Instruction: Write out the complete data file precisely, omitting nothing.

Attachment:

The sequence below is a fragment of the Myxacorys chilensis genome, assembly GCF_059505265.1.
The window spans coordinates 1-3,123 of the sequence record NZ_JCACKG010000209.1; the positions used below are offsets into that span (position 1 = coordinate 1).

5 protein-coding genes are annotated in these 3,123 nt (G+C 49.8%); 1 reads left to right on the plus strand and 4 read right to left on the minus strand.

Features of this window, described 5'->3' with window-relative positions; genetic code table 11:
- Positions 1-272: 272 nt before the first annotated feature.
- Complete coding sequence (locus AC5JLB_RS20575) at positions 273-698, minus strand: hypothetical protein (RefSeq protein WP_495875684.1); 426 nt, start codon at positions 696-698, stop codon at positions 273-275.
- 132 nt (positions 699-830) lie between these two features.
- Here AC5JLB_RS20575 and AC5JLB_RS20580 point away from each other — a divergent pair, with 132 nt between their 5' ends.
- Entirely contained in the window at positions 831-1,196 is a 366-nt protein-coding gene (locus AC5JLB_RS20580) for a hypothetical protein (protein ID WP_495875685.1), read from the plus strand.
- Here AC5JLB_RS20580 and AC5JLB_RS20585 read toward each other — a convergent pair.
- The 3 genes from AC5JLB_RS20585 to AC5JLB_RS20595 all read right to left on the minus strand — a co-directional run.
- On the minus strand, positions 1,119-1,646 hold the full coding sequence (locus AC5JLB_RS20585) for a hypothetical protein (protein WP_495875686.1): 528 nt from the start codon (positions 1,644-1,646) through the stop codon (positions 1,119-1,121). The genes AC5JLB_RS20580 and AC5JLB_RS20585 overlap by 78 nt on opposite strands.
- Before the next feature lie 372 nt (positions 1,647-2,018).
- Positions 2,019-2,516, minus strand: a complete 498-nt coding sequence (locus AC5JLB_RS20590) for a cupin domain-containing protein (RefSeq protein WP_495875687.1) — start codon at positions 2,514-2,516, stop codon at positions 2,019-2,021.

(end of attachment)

The sequence below is a fragment of the Myxacorys chilensis genome, assembly GCF_059505265.1.
The window spans coordinates 1-3,123 of the sequence record NZ_JCACKG010000209.1; the positions used below are offsets into that span (position 1 = coordinate 1).

5 protein-coding genes are annotated in these 3,123 nt (G+C 49.8%); 1 reads left to right on the plus strand and 4 read right to left on the minus strand.

Features of this window, described 5'->3' with window-relative positions; genetic code table 11:
- Positions 1-272: 272 nt before the first annotated feature.
- Complete coding sequence (locus AC5JLB_RS20575) at positions 273-698, minus strand: hypothetical protein (RefSeq protein WP_495875684.1); 426 nt, start codon at positions 696-698, stop codon at positions 273-275.
- 132 nt (positions 699-830) lie between these two features.
- Here AC5JLB_RS20575 and AC5JLB_RS20580 point away from each other — a divergent pair, with 132 nt between their 5' ends.
- Entirely contained in the window at positions 831-1,196 is a 366-nt protein-coding gene (locus AC5JLB_RS20580) for a hypothetical protein (protein ID WP_495875685.1), read from the plus strand.
- Here AC5JLB_RS20580 and AC5JLB_RS20585 read toward each other — a convergent pair.
- The 3 genes from AC5JLB_RS20585 to AC5JLB_RS20595 all read right to left on the minus strand — a co-directional run.
- On the minus strand, positions 1,119-1,646 hold the full coding sequence (locus AC5JLB_RS20585) for a hypothetical protein (protein WP_495875686.1): 528 nt from the start codon (positions 1,644-1,646) through the stop codon (positions 1,119-1,121). The genes AC5JLB_RS20580 and AC5JLB_RS20585 overlap by 78 nt on opposite strands.
- Before the next feature lie 372 nt (positions 1,647-2,018).
- Positions 2,019-2,516, minus strand: a complete 498-nt coding sequence (locus AC5JLB_RS20590) for a cupin domain-containing protein (RefSeq protein WP_495875687.1) — start codon at positions 2,514-2,516, stop codon at positions 2,019-2,021.